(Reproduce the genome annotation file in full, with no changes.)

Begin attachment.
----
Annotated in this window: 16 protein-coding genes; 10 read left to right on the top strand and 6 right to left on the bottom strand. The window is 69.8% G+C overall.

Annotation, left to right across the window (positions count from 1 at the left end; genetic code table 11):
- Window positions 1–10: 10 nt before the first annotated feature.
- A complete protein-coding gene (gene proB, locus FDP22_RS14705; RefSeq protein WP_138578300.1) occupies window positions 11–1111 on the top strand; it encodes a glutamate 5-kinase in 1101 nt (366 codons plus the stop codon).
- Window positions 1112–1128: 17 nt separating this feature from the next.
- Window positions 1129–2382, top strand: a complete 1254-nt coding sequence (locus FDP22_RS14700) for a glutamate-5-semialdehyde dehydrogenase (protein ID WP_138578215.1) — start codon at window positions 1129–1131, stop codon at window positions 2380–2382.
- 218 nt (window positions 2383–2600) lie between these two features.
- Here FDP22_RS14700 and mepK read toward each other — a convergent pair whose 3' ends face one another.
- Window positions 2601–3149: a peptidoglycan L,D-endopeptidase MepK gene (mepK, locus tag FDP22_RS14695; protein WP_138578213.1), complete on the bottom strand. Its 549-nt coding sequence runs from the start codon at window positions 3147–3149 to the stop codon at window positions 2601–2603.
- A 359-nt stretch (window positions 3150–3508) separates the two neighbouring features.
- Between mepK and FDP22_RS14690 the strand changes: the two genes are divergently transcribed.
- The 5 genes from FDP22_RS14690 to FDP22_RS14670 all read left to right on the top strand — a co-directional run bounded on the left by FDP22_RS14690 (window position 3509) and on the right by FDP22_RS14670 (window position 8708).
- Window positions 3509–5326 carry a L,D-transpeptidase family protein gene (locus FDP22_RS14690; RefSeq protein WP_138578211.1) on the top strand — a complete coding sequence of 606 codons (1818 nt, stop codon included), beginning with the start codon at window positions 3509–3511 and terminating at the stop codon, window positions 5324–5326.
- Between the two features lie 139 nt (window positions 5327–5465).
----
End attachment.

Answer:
Annotated in this window: 16 protein-coding genes; 10 read left to right on the top strand and 6 right to left on the bottom strand. The window is 69.8% G+C overall.

Annotation, left to right across the window (positions count from 1 at the left end; genetic code table 11):
- Window positions 1–10: 10 nt before the first annotated feature.
- A complete protein-coding gene (gene proB, locus FDP22_RS14705; RefSeq protein WP_138578300.1) occupies window positions 11–1111 on the top strand; it encodes a glutamate 5-kinase in 1101 nt (366 codons plus the stop codon).
- Window positions 1112–1128: 17 nt separating this feature from the next.
- Window positions 1129–2382, top strand: a complete 1254-nt coding sequence (locus FDP22_RS14700) for a glutamate-5-semialdehyde dehydrogenase (protein ID WP_138578215.1) — start codon at window positions 1129–1131, stop codon at window positions 2380–2382.
- 218 nt (window positions 2383–2600) lie between these two features.
- Here FDP22_RS14700 and mepK read toward each other — a convergent pair whose 3' ends face one another.
- Window positions 2601–3149: a peptidoglycan L,D-endopeptidase MepK gene (mepK, locus tag FDP22_RS14695; protein WP_138578213.1), complete on the bottom strand. Its 549-nt coding sequence runs from the start codon at window positions 3147–3149 to the stop codon at window positions 2601–2603.
- A 359-nt stretch (window positions 3150–3508) separates the two neighbouring features.
- Between mepK and FDP22_RS14690 the strand changes: the two genes are divergently transcribed.
- The 5 genes from FDP22_RS14690 to FDP22_RS14670 all read left to right on the top strand — a co-directional run bounded on the left by FDP22_RS14690 (window position 3509) and on the right by FDP22_RS14670 (window position 8708).
- Window positions 3509–5326 carry a L,D-transpeptidase family protein gene (locus FDP22_RS14690; RefSeq protein WP_138578211.1) on the top strand — a complete coding sequence of 606 codons (1818 nt, stop codon included), beginning with the start codon at window positions 3509–3511 and terminating at the stop codon, window positions 5324–5326.
- Between the two features lie 139 nt (window positions 5327–5465).